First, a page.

The gacha-RPG is quite a specialised genre, requiring an in-depth knowledge of complex, stat-based gameplay systems that can be daunting to newcomers.
Epic Odyssey is different. It’s almost as if developer Hiker Games has set out to demystify the genre by making it as accessible and inviting as possible. It gets back to basics, with a strong, clearly defined story campaign and highly polished visuals.
It’s a streamlined hero-collecter, too, with just 36 characters in total to add to your roster, comprising three factions and three classes.
Combat, meanwhile, is entirely automated. You can decide which heroes to place in your squad and where they’ll be in the formation, but once a battle starts all you can do is watch the carnage playing out in 1x or 2x speed.
Plus, Epic Odyssey offers you multiple ways of gaining loot and XP idly, cutting out the need for excessive grind. It just wants you to have a good time.
The single-player campaign sees you venturing out on a classical fantasy mission to drive back the forces of evil. It’s a linear, dialogue-heavy affair, with frequent story moments, but every line is skippable if you just want to get down to the serious business of looting and brawling.
The campaign is broken up into chapters, set across seven different regions of the Lynea continent. Each chapter is a self-contained area, and there’s a huge amount of diversity on display even in the first handful of chapters. You’ll visit a castle, a desert, a cave, a village, and more in the first hour of play.
Environments look great, too, thanks to the smooth, polished, immaculately detailed 3D visuals. The swelling, Disney-esque score adds to the generally swashbuckling fantasy atmosphere.
Each chapter involves a couple of core ingredients: namely, opening chests and battling demons. Sometimes the demons are guarding the chests. Some of them are optional, and so are mandatory. Also, stages frequently feature NPC missions and very gentle puzzles.
Battles are 5v5, and generally over in a few seconds. You can decide your formation at the outset with a few simple taps and swipes. The usual rules apply – warriors at the front, ranged attackers at the back, etc – and you can earn buffs by equipping three heroes from the same faction and class.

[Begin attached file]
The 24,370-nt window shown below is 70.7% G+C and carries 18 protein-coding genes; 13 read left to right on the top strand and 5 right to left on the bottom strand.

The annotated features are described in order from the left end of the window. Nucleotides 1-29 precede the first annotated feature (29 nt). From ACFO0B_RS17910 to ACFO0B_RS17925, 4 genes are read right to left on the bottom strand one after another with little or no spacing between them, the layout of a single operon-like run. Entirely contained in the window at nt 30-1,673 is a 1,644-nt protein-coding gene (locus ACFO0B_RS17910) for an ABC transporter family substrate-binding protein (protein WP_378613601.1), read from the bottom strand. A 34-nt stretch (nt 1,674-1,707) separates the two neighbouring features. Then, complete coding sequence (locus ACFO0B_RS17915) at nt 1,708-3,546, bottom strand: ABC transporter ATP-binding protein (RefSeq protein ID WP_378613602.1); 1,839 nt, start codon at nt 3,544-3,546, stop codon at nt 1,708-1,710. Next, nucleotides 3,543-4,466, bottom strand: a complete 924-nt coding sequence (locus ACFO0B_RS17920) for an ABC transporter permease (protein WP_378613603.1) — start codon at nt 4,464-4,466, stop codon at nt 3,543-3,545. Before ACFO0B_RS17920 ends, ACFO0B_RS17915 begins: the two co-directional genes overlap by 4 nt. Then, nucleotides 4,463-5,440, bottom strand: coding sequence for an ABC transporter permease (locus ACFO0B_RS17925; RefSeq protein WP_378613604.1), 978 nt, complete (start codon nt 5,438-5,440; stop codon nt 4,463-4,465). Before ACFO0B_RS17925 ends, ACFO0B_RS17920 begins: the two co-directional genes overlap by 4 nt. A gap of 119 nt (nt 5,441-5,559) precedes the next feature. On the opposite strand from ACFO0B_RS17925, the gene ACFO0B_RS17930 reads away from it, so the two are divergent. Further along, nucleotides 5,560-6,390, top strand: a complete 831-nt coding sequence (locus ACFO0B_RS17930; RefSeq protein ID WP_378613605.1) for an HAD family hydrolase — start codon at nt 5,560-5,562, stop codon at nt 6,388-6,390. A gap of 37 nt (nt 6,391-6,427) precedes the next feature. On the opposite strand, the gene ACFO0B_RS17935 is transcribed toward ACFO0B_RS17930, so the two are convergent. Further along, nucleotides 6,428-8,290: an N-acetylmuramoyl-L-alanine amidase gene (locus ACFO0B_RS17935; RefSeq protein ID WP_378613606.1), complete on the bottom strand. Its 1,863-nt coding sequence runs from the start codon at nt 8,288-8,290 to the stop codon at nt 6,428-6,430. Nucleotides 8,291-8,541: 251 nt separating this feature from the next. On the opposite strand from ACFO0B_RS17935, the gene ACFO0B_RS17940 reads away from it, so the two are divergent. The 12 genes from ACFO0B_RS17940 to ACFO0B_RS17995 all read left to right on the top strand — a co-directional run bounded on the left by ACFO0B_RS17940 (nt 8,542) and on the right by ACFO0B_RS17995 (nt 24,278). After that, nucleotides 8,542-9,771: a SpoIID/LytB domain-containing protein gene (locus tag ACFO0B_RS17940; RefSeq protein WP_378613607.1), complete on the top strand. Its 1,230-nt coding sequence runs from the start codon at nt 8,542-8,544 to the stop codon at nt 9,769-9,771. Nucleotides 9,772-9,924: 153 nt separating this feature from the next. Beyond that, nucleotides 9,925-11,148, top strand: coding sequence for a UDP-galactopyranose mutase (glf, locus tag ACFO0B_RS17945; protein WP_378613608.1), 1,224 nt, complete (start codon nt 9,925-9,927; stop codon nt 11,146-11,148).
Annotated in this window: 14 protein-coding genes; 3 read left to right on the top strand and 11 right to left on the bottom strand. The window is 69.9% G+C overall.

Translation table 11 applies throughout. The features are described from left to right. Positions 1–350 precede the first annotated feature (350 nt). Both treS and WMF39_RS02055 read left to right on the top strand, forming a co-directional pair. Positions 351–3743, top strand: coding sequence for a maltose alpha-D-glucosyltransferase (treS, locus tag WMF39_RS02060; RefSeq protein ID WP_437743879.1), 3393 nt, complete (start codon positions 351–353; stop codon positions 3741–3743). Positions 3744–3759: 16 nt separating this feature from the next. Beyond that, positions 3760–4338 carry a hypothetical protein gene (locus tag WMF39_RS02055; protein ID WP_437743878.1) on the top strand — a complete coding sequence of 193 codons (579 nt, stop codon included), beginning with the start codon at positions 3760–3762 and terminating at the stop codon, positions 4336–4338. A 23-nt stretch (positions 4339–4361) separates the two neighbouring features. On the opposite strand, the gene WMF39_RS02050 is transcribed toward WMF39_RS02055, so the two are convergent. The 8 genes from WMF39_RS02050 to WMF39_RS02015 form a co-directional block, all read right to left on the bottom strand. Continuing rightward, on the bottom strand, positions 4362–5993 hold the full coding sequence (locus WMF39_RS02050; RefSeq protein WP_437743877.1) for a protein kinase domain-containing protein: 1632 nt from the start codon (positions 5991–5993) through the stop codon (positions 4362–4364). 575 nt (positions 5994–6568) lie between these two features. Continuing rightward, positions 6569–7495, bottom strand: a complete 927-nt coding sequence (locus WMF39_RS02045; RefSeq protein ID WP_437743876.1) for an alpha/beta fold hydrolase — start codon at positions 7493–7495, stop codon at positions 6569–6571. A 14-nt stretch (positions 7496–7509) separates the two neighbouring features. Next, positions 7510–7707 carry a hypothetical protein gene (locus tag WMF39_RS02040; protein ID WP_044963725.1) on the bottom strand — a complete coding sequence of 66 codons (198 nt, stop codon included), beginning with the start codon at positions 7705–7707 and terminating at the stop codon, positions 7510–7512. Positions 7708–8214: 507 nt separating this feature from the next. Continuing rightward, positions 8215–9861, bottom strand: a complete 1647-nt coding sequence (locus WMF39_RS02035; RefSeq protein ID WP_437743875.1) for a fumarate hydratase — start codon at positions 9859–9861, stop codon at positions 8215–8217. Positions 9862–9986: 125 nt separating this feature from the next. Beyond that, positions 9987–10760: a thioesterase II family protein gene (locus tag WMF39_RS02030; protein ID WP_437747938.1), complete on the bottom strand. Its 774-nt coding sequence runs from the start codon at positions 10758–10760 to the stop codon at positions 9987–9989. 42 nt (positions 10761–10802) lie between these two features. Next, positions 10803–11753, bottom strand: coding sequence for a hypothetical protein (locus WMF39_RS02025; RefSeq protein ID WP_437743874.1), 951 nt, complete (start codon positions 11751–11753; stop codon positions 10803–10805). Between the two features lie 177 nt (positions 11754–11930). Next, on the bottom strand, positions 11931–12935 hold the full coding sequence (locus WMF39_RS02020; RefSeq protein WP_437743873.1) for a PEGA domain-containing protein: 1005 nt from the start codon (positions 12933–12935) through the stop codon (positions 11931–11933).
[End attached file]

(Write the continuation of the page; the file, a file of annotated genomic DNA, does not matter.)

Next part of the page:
There’s some strategic depth, then, but streamlined accessibility is still the overriding priority.
Progress through the campaign is characterised by fits and starts as you take down enemies before colliding with an opponent that you can’t defeat, at which point you can try adjusting your formation.
That won’t have much effect if you haven’t levelled up your heroes and equipped the best gear, and that takes us nicely onto the other half of the game: inventory and character management.
In a system that will be familiar to anyone who has played a gacha RPG in the last five years, Epic Odyssey has two different ways of upgrading the heroes that you summon or obtain though story events: levelling up and ascending. The ratings they ascend through are Common, Rare, Epic, and Legendary.
Ditto for gear, which can be levelled up or refined. Ascending heroes and refining gear requires you to sacrifice other heroes and gear respectively. You know the drill.
As you level-up you unlock new features, and all 16 of these become available surprisingly quickly. By the time you’re done with chapter 7, an hour or so into the game, you’ve got access to everything.
That includes the Summoning Gate, of course, as well as the Arena, the Clan area, the Tower, a variety of other dungeons, and a Trader. There are also a couple of idle features, allowing you to accumulate loot either by sending heroes off to complete missions in the background or by simply visiting the Great Hall.
The innovative highlight among these features is undoubtedly the Pentagram, where you can recruit five followers from your roster to join your best heroes. A level 1 Common hero immediately advances to level 40 upon becoming a follower, turning a dud into a viable soldier.
You can’t level-up followers, but the Pentagram gives you an excellent insight into which heroes might be worth cultivating outside the hero system.
An accessible epic
While its relatively limited number of heroes and generally streamlined approach might not appeal to gacha aficionados, Epic Odyssey is a great introduction to the genre.